Posted in Sermons

Sermon #3: Believe This!

Welcome to another Sunday sermon from The Revenant. Before I begin, I’d like to apologize for not having a sermon last week. I had meant to prepare this sermon for last week, but we were away on family business and I didn’t have ready access to a computer.

For this week I’d like to discuss events and opinions surrounding a Christian (and Muslim) event that has come to media attention in recent weeks. Namely, the claim of, and subsequent world reaction to, Australian AJ Millar, who states that he is Jesus Christ reincarnated.

On the chance you haven’t heard the news, here are a few links, including the first story I saw, and an interview with Miller himself by an Los Angeles radio station.

The first thing to note is that AJ Miller is not the first person in the last 1900 years to claim to be Jesus, and he probably won’t be the last (unless he is right, in which case the Book of Revelationsuggests the world might be in trouble).

The first, and most important, thing to note about AJ’s claim is that he is adamant about having people understand that he is not God (despite the Christian believe in the holy trinity). He says that the bible was written by people, not God, and has possibly done harm to human-God relations by portraying God in a negative light.

Fair enough on this point. As I’ve highlighted in the previous two sermons, one doesn’t finish reading the bible and start thinking ‘what a wonderful being, how great it was that he killed so many of us’. Generally people are introduced to religion and then try and make the events of the bible fit their beliefs. Which often takes a lot of twisting of meaning and words.

The second part, that follows from this claim, is that Jesus is just a man. In the past, he was able to achieve miracles by ‘attaining oneness with God’, a process that took around 13 years the first time. He claims to be about 8 years into the process this time.

What’s interesting to me is that this very different from what most people believe, and expect of Jesus — something he realizes and emphasizes. And that it almost feels like a Buddhist Jesus (the process of awakening).

I think it’s also important to note that, while he gives seminars on his life and how he’s come to understand what he does, and he has followers, there is no coercion on his part, there are no brainwashing mind games, or hard sell tactics. People come and go from him of and by their own free will.

All things considered, if I was a Christian and learned Jesus was back, I wouldn’t be disappointed if it was this guy.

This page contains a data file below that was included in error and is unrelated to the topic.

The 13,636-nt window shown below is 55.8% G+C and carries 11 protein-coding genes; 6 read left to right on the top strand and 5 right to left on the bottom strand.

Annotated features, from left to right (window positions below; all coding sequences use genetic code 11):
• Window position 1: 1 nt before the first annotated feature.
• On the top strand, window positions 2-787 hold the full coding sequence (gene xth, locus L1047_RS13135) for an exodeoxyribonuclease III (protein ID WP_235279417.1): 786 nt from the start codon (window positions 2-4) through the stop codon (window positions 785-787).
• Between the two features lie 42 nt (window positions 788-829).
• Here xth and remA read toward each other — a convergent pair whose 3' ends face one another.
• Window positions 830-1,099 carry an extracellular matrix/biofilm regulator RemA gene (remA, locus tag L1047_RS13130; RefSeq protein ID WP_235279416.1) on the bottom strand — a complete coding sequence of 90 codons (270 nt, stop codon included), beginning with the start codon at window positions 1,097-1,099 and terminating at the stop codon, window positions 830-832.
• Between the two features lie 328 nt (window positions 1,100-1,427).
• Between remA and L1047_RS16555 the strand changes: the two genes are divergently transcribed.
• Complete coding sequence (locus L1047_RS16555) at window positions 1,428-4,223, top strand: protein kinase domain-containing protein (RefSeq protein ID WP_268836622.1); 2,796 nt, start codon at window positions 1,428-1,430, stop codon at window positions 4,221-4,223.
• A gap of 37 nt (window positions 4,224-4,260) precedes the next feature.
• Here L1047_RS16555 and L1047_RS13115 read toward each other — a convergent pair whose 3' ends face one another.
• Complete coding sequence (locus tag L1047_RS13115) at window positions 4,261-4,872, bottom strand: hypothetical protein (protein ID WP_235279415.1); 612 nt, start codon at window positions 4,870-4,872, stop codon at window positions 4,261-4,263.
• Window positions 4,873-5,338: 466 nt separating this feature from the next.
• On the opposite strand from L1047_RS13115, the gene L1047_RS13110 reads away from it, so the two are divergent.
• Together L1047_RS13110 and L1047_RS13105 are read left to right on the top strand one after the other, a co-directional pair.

So what’s the problem?

Well, if he makes his followers happy,  and doesn’t place any crazy demands on them, then I don’t see a problem. Live and let live. He’s as good a candidate as any.

Unfortunately, many Christians, in addition to the Christian-dominated western media, do not see it this way. Whether they see him as a threat to their power structure, are concerned because they didn’t feel invited to the party, are bothered because he’s Australian instead of American, or feel he should be arriving with fire and brimstone, many people have taken a dislike to his claim.

Of course, these same Christians seem to forget that most people also took a dislike to Jesus’s claim 2000 years ago. So if AJ is Jesus, these self-styled Christian gatekeeprs will now be playing the part of the Jewish and Roman establishments (you know, the ones that killed Jesus).

I think what the whole issue comes down to, and exposes like a raw nerve, is the three sides of a religion like Christianity.

  1. Those Christians who don’t truly believe, and thus will never accept Jesus’s return. They’re kind of like athiests in pious clothing.
  2. Those who favour a kind, loving God who would bring Jesus back to teach a positive way to come to Heaven.
  3. The so-called cult of destruction. Those Christians who, secretly or openly, wish, dream, hope for the destruction of the world, armageddon, the apocalypse, a time when God’s wrath walks the Earth (and yes, I have known some of these).

Of the three types, it’s the third that no one talks of, but are clearly the most dangerous (and, obviously, they don’t just exist in Christianity). It is this group that revels in God the domineering father figure, God the punisher of the wicked (who, of course, is everyone but themselves), God the destroyer. And it is this group that keeps me up at night worrying that, as we become ever more powerful with our control over the universe, one of them will feel his God is working too slowly and will take matters in to his own hands.

I’ve said it before, and I’ll say it again. I’ve looked into the face of God, and He is us.

Insight and longevity,

The Revenant

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Author:

I'm a writer, publisher, digital artist and web designer. As chief editor of Utility Fog Press I've been responsible for the publication of three anthologies.

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